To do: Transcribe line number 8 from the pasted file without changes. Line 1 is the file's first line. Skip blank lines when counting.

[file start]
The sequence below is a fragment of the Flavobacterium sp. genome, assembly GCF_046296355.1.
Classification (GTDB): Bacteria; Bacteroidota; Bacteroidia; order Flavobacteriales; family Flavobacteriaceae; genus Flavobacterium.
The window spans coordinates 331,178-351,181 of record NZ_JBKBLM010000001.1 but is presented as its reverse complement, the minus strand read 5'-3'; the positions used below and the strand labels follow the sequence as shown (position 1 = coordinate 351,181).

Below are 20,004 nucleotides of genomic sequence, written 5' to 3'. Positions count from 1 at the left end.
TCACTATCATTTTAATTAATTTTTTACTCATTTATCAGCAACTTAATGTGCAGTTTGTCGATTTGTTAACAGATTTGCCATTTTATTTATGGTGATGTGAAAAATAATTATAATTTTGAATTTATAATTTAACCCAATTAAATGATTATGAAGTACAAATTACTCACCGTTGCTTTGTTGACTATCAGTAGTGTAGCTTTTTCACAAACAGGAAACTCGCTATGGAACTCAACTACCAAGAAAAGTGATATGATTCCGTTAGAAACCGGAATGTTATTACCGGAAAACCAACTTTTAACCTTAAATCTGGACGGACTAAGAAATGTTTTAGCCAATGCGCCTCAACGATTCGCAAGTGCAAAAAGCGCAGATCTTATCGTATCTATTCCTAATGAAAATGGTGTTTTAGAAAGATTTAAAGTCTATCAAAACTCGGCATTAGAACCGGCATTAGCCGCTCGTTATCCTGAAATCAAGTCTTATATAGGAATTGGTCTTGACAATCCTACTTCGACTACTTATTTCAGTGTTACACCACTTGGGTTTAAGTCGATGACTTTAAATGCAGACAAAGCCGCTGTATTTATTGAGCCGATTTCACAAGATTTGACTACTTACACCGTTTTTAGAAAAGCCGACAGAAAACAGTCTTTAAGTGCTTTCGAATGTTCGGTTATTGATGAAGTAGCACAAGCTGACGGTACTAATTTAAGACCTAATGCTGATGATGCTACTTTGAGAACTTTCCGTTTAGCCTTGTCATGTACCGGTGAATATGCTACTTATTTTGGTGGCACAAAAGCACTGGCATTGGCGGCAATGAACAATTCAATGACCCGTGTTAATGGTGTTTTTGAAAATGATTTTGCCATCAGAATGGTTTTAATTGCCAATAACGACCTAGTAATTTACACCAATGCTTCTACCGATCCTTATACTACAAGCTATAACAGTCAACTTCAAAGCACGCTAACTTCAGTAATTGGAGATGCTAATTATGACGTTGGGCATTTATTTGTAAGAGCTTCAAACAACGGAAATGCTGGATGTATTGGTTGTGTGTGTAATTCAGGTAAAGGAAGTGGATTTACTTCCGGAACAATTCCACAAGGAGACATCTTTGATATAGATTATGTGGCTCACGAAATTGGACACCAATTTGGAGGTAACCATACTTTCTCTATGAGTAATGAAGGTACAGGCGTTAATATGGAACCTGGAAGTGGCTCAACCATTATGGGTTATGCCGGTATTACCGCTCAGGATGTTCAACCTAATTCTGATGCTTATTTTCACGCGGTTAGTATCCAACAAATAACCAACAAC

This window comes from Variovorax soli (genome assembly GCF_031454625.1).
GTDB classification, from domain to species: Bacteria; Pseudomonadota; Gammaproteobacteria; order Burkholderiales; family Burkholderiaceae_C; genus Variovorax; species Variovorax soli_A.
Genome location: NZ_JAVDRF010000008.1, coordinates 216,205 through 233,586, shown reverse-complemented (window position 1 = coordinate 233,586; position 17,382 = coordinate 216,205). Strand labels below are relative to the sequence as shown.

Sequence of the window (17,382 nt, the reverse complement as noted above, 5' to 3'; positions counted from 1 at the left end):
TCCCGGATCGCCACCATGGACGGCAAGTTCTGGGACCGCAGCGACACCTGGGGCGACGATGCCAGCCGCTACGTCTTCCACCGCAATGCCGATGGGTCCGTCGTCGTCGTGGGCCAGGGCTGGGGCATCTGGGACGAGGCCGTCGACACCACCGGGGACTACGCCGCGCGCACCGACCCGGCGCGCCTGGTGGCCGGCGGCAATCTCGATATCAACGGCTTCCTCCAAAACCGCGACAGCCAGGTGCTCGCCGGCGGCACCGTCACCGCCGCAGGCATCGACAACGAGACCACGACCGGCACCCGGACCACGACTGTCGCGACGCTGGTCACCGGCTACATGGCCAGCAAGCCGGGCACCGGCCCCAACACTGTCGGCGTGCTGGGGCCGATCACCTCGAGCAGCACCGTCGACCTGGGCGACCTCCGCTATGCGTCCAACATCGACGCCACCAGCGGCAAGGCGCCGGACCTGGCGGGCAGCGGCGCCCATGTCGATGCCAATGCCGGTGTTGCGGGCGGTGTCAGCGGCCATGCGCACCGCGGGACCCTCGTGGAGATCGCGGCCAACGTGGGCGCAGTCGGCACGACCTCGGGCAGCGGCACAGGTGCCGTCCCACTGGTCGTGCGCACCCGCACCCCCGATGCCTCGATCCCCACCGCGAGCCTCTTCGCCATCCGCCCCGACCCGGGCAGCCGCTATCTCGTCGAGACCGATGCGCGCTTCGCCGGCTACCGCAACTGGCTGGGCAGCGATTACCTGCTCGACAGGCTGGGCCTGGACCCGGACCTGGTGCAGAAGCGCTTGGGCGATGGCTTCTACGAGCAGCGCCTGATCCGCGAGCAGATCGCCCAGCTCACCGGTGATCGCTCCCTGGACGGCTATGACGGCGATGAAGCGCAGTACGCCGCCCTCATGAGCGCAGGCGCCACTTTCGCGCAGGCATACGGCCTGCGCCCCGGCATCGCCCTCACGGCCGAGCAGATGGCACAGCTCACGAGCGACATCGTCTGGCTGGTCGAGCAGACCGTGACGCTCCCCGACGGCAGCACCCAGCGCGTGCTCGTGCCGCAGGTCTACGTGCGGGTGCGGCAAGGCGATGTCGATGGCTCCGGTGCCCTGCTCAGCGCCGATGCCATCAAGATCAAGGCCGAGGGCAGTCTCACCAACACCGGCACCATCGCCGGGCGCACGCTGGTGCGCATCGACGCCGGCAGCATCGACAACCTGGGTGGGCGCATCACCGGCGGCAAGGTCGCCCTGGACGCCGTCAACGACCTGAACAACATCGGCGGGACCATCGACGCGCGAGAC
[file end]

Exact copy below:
Genome location: NZ_JAVDRF010000008.1, coordinates 216,205 through 233,586, shown reverse-complemented (window position 1 = coordinate 233,586; position 17,382 = coordinate 216,205). Strand labels below are relative to the sequence as shown.